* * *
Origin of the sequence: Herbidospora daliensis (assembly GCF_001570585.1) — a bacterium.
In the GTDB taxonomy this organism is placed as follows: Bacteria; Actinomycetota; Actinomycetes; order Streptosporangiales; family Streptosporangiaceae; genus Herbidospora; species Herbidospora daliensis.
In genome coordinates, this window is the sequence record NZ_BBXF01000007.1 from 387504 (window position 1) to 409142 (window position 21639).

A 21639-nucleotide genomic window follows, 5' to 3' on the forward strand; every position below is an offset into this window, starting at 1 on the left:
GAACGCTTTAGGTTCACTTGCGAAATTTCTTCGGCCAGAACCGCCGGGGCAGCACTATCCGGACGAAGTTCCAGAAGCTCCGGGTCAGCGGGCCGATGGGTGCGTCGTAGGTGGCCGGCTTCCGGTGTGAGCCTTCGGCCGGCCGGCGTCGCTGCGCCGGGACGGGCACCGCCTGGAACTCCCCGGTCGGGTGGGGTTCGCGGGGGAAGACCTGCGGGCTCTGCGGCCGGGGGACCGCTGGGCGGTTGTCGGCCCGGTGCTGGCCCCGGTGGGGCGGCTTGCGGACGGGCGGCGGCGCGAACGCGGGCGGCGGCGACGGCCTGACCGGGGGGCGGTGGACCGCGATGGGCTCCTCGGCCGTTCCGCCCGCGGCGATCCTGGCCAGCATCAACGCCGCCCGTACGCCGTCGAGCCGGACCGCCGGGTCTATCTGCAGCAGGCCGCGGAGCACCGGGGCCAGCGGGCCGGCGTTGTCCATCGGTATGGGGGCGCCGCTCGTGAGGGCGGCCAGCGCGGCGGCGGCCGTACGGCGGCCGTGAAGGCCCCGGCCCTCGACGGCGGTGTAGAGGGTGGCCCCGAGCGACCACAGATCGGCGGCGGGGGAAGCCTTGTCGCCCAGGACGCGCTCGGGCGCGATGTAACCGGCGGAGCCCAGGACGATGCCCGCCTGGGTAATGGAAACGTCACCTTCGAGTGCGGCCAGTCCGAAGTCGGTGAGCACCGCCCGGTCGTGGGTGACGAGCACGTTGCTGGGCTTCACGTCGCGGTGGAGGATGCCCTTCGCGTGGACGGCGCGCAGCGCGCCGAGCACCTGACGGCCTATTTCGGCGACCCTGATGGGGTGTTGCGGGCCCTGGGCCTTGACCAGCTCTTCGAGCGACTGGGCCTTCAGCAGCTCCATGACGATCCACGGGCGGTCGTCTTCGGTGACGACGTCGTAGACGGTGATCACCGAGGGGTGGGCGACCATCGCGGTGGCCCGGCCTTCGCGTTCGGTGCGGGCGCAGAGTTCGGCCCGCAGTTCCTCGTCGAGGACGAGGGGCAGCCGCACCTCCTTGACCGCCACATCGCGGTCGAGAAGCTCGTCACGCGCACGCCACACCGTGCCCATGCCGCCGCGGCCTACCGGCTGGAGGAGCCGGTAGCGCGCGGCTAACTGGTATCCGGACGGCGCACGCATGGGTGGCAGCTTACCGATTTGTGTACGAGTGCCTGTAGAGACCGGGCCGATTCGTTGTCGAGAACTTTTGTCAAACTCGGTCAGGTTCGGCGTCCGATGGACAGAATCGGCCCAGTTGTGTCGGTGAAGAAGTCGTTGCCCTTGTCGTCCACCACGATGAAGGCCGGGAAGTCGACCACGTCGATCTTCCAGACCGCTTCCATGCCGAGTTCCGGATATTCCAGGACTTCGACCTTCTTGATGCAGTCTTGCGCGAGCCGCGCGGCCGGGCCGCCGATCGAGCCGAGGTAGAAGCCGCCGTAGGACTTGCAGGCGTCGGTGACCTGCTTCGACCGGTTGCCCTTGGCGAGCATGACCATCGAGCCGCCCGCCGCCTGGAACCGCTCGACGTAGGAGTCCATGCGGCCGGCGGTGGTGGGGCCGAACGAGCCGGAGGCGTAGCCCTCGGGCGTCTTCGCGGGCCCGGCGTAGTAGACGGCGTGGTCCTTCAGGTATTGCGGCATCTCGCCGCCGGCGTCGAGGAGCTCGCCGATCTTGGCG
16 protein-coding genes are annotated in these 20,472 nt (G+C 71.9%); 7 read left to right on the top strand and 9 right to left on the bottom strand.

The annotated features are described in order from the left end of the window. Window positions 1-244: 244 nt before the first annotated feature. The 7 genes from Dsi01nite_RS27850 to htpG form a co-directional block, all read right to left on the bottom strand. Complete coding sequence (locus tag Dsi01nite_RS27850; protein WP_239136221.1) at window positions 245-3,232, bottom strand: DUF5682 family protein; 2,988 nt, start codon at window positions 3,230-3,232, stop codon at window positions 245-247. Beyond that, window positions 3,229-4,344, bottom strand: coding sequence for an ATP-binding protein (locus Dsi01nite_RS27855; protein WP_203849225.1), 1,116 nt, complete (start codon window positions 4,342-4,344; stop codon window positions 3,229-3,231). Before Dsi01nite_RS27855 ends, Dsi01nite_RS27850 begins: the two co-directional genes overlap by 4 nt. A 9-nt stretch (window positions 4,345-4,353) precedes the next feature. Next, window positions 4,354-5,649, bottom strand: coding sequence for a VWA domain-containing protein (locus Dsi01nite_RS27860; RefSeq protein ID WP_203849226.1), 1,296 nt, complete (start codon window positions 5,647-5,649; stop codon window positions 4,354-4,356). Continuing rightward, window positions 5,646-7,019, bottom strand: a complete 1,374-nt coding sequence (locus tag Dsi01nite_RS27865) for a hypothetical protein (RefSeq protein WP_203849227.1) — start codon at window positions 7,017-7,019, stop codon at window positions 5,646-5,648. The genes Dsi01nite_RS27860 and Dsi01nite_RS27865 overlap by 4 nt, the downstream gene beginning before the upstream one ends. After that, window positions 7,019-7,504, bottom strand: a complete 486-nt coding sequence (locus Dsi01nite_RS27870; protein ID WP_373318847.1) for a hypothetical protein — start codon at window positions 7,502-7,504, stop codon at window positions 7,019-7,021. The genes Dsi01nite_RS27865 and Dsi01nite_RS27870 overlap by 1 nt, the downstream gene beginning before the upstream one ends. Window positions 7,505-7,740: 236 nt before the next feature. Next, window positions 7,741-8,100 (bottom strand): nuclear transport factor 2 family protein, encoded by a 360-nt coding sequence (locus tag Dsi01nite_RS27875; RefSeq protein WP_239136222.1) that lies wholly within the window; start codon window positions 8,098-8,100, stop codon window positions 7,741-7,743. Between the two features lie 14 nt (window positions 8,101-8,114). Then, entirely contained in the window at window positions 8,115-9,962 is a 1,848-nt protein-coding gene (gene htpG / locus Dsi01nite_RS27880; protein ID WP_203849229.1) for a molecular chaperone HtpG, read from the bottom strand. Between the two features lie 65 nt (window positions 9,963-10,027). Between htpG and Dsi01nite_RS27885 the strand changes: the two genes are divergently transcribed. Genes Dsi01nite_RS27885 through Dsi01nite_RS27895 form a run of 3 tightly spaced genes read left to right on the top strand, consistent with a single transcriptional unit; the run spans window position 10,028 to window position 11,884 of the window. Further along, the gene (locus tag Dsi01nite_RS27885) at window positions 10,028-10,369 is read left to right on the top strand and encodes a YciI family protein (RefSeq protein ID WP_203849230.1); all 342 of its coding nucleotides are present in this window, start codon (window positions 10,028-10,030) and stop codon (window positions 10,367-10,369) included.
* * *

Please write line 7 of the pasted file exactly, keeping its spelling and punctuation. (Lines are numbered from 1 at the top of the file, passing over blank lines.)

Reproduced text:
The annotated features are described in order from the left end of the window. Window positions 1-244: 244 nt before the first annotated feature. The 7 genes from Dsi01nite_RS27850 to htpG form a co-directional block, all read right to left on the bottom strand. Complete coding sequence (locus tag Dsi01nite_RS27850; protein WP_239136221.1) at window positions 245-3,232, bottom strand: DUF5682 family protein; 2,988 nt, start codon at window positions 3,230-3,232, stop codon at window positions 245-247. Beyond that, window positions 3,229-4,344, bottom strand: coding sequence for an ATP-binding protein (locus Dsi01nite_RS27855; protein WP_203849225.1), 1,116 nt, complete (start codon window positions 4,342-4,344; stop codon window positions 3,229-3,231). Before Dsi01nite_RS27855 ends, Dsi01nite_RS27850 begins: the two co-directional genes overlap by 4 nt. A 9-nt stretch (window positions 4,345-4,353) precedes the next feature. Next, window positions 4,354-5,649, bottom strand: coding sequence for a VWA domain-containing protein (locus Dsi01nite_RS27860; RefSeq protein ID WP_203849226.1), 1,296 nt, complete (start codon window positions 5,647-5,649; stop codon window positions 4,354-4,356). Continuing rightward, window positions 5,646-7,019, bottom strand: a complete 1,374-nt coding sequence (locus tag Dsi01nite_RS27865) for a hypothetical protein (RefSeq protein WP_203849227.1) — start codon at window positions 7,017-7,019, stop codon at window positions 5,646-5,648. The genes Dsi01nite_RS27860 and Dsi01nite_RS27865 overlap by 4 nt, the downstream gene beginning before the upstream one ends. After that, window positions 7,019-7,504, bottom strand: a complete 486-nt coding sequence (locus Dsi01nite_RS27870; protein ID WP_373318847.1) for a hypothetical protein — start codon at window positions 7,502-7,504, stop codon at window positions 7,019-7,021. The genes Dsi01nite_RS27865 and Dsi01nite_RS27870 overlap by 1 nt, the downstream gene beginning before the upstream one ends. Window positions 7,505-7,740: 236 nt before the next feature. Next, window positions 7,741-8,100 (bottom strand): nuclear transport factor 2 family protein, encoded by a 360-nt coding sequence (locus tag Dsi01nite_RS27875; RefSeq protein WP_239136222.1) that lies wholly within the window; start codon window positions 8,098-8,100, stop codon window positions 7,741-7,743. Between the two features lie 14 nt (window positions 8,101-8,114). Then, entirely contained in the window at window positions 8,115-9,962 is a 1,848-nt protein-coding gene (gene htpG / locus Dsi01nite_RS27880; protein ID WP_203849229.1) for a molecular chaperone HtpG, read from the bottom strand. Between the two features lie 65 nt (window positions 9,963-10,027). Between htpG and Dsi01nite_RS27885 the strand changes: the two genes are divergently transcribed. Genes Dsi01nite_RS27885 through Dsi01nite_RS27895 form a run of 3 tightly spaced genes read left to right on the top strand, consistent with a single transcriptional unit; the run spans window position 10,028 to window position 11,884 of the window. Further along, the gene (locus tag Dsi01nite_RS27885) at window positions 10,028-10,369 is read left to right on the top strand and encodes a YciI family protein (RefSeq protein ID WP_203849230.1); all 342 of its coding nucleotides are present in this window, start codon (window positions 10,028-10,030) and stop codon (window positions 10,367-10,369) included.